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Maternal health care in five sub-Saharan African countries
Authors: E.O. Tawiah
Source: African Population Studies, 25(1): 1-15; DOI:
Topic(s): Antenatal care
Maternal health
Postnatal care
Reproductive health
Country: Africa
  Multiple African Countries
Published: DEC 2011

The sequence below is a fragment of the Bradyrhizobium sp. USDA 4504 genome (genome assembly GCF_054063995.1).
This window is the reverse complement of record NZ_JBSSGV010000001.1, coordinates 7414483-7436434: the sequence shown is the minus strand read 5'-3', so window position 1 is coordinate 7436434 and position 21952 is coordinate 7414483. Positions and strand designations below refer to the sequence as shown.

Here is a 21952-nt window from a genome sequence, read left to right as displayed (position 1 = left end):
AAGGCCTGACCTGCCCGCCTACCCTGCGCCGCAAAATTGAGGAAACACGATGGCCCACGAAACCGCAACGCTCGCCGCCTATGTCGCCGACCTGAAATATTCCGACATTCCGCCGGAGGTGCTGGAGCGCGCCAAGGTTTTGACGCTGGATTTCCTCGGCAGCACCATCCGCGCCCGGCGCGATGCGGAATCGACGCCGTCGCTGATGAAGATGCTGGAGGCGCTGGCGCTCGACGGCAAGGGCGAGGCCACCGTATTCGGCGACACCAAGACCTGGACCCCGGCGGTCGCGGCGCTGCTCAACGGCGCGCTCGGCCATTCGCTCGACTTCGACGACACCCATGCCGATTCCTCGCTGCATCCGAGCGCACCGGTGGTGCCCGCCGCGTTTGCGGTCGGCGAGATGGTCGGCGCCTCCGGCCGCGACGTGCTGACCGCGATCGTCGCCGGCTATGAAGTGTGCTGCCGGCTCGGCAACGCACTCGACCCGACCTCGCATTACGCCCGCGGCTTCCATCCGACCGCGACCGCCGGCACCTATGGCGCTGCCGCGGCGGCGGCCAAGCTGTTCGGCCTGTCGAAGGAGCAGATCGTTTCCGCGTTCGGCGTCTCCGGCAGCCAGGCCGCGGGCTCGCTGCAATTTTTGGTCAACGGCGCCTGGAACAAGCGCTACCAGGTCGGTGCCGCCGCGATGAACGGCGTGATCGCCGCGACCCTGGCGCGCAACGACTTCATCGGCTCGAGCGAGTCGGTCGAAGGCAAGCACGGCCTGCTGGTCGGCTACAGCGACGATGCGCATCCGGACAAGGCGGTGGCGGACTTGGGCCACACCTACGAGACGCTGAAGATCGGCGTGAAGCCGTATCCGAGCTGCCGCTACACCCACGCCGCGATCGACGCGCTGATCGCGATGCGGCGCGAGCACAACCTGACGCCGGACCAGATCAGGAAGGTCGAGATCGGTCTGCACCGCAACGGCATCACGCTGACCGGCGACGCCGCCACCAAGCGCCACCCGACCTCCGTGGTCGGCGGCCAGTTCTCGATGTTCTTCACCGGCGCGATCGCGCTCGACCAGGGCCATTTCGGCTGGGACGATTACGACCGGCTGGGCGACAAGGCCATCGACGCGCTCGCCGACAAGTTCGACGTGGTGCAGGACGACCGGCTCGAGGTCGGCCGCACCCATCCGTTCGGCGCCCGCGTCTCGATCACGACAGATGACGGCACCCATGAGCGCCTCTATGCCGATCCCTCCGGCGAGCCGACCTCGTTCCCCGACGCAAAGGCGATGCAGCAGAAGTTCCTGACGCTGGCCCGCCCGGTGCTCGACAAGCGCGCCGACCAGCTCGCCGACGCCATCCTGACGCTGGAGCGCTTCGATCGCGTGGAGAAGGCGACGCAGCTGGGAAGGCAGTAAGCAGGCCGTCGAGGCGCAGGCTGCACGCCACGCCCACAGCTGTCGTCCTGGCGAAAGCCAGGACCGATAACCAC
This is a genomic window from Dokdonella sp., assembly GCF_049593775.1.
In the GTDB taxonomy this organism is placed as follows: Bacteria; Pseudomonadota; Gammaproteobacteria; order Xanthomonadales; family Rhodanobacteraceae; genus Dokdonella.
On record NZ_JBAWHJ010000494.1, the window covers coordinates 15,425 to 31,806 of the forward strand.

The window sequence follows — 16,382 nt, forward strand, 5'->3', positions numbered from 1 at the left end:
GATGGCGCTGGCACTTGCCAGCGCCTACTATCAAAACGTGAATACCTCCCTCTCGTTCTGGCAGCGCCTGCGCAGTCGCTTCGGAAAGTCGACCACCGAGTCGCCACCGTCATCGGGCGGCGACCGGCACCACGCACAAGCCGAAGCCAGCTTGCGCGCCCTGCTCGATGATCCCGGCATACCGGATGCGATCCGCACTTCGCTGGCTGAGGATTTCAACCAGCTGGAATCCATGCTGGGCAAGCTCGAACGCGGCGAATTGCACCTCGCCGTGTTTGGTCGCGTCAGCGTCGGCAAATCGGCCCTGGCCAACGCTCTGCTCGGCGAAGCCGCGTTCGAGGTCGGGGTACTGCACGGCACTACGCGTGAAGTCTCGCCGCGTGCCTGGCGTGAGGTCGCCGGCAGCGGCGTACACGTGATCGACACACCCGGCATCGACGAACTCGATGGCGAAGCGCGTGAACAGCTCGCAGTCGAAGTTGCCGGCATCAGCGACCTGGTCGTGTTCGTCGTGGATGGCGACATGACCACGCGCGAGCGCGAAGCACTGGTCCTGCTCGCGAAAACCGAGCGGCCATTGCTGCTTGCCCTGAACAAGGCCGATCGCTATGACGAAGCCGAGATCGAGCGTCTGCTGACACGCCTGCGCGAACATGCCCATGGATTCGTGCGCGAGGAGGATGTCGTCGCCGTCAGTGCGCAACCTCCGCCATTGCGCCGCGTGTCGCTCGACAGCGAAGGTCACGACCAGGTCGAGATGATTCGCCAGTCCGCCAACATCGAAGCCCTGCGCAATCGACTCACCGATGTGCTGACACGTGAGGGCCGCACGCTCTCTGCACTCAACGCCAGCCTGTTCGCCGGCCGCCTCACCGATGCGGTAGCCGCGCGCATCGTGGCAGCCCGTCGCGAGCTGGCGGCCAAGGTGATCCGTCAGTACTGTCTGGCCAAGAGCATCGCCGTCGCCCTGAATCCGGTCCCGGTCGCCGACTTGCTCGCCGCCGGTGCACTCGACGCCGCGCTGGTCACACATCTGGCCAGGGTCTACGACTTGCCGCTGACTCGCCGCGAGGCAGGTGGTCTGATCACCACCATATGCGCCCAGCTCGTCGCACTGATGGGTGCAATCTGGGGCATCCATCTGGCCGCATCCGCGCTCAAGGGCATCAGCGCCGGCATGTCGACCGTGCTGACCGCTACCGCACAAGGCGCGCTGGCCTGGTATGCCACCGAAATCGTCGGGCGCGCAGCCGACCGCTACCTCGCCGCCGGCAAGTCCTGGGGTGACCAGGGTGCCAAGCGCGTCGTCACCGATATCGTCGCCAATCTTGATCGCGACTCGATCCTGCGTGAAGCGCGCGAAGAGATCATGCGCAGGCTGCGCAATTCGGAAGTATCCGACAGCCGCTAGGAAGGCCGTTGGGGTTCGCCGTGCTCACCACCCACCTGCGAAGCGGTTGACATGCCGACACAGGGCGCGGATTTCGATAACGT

Abstract: This paper examines inequalities in access to maternal health care services and identifies demographic and socio-economic factors associated with poor maternal health outcomes using data from five Demographic and Health Surveys conducted in Ghana (2003), Kenya (2003), Nigeria (2003), Uganda (2000-2001) and Zambia (2001-2002). The six maternal health care indicators show that rural women are more disadvantaged than urban women. Home deliveries comprise more than half of total births. Getting money for treatment stands out as the most important problem women have in accessing health care. In general, Nigerian women experience poorer maternal health outcomes than women in the other four countries. Maternal educational attainment, urban/rural residence and partner’s occupation emerge as the most important predictors of inadequate antenatal care, institutional delivery and current use of any contraceptive method. Female education beyond secondary school level coupled with strenuous efforts to reduce poverty holds the key to keep women off the road to death. Keywords Maternal health care, antenatal/postnatal care, contraceptive use